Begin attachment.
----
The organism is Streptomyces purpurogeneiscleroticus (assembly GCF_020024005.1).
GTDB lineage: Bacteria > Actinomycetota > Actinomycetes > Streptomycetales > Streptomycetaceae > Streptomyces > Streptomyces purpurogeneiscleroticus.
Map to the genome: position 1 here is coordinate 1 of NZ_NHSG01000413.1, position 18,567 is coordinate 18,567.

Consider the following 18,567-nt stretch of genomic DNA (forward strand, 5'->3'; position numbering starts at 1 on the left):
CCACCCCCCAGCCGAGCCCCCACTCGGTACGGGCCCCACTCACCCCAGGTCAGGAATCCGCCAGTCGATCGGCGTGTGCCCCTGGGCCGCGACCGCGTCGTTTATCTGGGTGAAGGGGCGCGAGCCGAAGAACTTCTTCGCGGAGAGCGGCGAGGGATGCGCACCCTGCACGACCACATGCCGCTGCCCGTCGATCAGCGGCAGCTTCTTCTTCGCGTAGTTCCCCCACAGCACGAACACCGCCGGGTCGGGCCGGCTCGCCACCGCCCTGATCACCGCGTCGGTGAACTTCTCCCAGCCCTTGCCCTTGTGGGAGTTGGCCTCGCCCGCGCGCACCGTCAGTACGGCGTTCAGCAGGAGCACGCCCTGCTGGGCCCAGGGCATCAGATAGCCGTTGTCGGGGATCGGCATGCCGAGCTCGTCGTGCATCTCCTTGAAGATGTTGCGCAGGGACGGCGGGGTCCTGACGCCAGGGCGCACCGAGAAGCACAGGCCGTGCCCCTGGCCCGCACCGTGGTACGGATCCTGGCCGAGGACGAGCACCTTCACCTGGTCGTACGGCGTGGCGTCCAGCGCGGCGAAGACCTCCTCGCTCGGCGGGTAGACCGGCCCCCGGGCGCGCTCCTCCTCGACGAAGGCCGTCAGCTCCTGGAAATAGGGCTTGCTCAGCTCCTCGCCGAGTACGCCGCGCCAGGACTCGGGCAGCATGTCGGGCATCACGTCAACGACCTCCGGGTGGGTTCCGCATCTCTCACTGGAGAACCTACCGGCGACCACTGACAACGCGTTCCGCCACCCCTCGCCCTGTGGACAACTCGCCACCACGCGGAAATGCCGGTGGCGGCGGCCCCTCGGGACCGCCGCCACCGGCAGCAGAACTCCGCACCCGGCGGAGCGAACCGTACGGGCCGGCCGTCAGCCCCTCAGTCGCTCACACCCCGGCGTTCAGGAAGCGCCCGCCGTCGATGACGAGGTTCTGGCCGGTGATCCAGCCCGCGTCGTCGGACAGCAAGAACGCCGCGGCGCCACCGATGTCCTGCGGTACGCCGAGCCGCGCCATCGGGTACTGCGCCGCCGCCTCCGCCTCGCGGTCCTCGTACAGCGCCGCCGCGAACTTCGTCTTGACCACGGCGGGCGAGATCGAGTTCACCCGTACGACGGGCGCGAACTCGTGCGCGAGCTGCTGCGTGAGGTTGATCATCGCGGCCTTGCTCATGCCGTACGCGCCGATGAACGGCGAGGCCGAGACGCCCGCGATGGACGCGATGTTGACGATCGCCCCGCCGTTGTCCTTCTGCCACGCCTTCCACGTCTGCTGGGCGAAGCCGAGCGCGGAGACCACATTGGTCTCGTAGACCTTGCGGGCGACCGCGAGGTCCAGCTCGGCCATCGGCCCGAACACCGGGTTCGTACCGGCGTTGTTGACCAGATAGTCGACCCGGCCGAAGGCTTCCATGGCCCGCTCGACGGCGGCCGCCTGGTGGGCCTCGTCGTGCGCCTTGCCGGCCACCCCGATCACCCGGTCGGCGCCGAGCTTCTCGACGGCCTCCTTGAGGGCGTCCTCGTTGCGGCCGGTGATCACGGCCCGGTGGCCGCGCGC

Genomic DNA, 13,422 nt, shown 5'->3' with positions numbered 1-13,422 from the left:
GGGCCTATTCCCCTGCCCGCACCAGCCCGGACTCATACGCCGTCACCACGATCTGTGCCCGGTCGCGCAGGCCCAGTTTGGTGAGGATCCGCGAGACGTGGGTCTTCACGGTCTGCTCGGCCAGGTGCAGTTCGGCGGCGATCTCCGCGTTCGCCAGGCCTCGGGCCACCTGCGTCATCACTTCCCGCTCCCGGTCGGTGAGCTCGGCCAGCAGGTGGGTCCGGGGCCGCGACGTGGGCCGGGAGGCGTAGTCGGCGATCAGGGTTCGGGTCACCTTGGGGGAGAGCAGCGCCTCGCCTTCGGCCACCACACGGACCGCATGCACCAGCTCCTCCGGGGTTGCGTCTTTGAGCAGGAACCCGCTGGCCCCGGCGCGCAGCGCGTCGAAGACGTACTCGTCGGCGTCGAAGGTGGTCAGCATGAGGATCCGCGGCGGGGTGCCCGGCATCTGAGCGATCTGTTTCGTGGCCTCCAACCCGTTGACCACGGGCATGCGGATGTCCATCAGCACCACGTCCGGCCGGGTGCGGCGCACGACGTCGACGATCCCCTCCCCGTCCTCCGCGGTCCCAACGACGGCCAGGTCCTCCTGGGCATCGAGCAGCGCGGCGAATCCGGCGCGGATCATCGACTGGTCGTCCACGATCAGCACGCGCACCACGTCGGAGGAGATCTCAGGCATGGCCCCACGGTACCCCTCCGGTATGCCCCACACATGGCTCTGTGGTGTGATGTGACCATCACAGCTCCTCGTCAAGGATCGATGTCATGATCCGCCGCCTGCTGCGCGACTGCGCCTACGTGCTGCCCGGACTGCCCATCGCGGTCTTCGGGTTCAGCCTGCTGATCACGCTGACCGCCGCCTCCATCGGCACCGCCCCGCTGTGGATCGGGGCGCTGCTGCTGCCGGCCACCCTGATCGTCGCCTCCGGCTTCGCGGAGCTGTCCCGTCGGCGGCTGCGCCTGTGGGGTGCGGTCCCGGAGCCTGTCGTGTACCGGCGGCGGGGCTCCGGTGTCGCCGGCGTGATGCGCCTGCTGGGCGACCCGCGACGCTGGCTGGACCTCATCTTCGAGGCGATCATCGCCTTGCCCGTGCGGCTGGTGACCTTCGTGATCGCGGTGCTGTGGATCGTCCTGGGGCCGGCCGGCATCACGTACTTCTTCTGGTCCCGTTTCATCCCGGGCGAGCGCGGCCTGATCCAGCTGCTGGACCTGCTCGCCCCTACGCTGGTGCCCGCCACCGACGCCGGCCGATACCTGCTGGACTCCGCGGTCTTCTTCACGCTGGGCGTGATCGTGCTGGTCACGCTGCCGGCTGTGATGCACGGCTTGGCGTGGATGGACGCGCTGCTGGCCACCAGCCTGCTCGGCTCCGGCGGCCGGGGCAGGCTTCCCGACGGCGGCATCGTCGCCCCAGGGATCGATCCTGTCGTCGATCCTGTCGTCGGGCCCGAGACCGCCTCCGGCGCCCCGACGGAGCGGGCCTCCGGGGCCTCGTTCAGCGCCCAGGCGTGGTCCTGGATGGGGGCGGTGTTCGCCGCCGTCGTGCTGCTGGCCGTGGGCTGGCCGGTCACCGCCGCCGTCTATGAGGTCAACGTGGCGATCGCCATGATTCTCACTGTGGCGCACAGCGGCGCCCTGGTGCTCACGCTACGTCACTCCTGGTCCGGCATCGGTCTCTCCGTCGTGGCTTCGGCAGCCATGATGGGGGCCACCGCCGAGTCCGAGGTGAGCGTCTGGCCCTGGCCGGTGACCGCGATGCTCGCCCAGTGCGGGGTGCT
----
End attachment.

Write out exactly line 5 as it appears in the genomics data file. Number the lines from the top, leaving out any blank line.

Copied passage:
CCACCCCCCAGCCGAGCCCCCACTCGGTACGGGCCCCACTCACCCCAGGTCAGGAATCCGCCAGTCGATCGGCGTGTGCCCCTGGGCCGCGACCGCGTCGTTTATCTGGGTGAAGGGGCGCGAGCCGAAGAACTTCTTCGCGGAGAGCGGCGAGGGATGCGCACCCTGCACGACCACATGCCGCTGCCCGTCGATCAGCGGCAGCTTCTTCTTCGCGTAGTTCCCCCACAGCACGAACACCGCCGGGTCGGGCCGGCTCGCCACCGCCCTGATCACCGCGTCGGTGAACTTCTCCCAGCCCTTGCCCTTGTGGGAGTTGGCCTCGCCCGCGCGCACCGTCAGTACGGCGTTCAGCAGGAGCACGCCCTGCTGGGCCCAGGGCATCAGATAGCCGTTGTCGGGGATCGGCATGCCGAGCTCGTCGTGCATCTCCTTGAAGATGTTGCGCAGGGACGGCGGGGTCCTGACGCCAGGGCGCACCGAGAAGCACAGGCCGTGCCCCTGGCCCGCACCGTGGTACGGATCCTGGCCGAGGACGAGCACCTTCACCTGGTCGTACGGCGTGGCGTCCAGCGCGGCGAAGACCTCCTCGCTCGGCGGGTAGACCGGCCCCCGGGCGCGCTCCTCCTCGACGAAGGCCGTCAGCTCCTGGAAATAGGGCTTGCTCAGCTCCTCGCCGAGTACGCCGCGCCAGGACTCGGGCAGCATGTCGGGCATCACGTCAACGACCTCCGGGTGGGTTCCGCATCTCTCACTGGAGAACCTACCGGCGACCACTGACAACGCGTTCCGCCACCCCTCGCCCTGTGGACAACTCGCCACCACGCGGAAATGCCGGTGGCGGCGGCCCCTCGGGACCGCCGCCACCGGCAGCAGAACTCCGCACCCGGCGGAGCGAACCGTACGGGCCGGCCGTCAGCCCCTCAGTCGCTCACACCCCGGCGTTCAGGAAGCGCCCGCCGTCGATGACGAGGTTCTGGCCGGTGATCCAGCCCGCGTCGTCGGACAGCAAGAACGCCGCGGCGCCACCGATGTCCTGCGGTACGCCGAGCCGCGCCATCGGGTACTGCGCCGCCGCCTCCGCCTCGCGGTCCTCGTACAGCGCCGCCGCGAACTTCGTCTTGACCACGGCGGGCGAGATCGAGTTCACCCGTACGACGGGCGCGAACTCGTGCGCGAGCTGCTGCGTGAGGTTGATCATCGCGGCCTTGCTCATGCCGTACGCGCCGATGAACGGCGAGGCCGAGACGCCCGCGATGGACGCGATGTTGACGATCGCCCCGCCGTTGTCCTTCTGCCACGCCTTCCACGTCTGCTGGGCGAAGCCGAGCGCGGAGACCACATTGGTCTCGTAGACCTTGCGGGCGACCGCGAGGTCCAGCTCGGCCATCGGCCCGAACACCGGGTTCGTACCGGCGTTGTTGACCAGATAGTCGACCCGGCCGAAGGCTTCCATGGCCCGCTCGACGGCGGCCGCCTGGTGGGCCTCGTCGTGCGCCTTGCCGGCCACCCCGATCACCCGGTCGGCGCCGAGCTTCTCGACGGCCTCCTTGAGGGCGTCCTCGTTGCGGCCGGTGATCACGGCCCGGTGGCCGCGCGC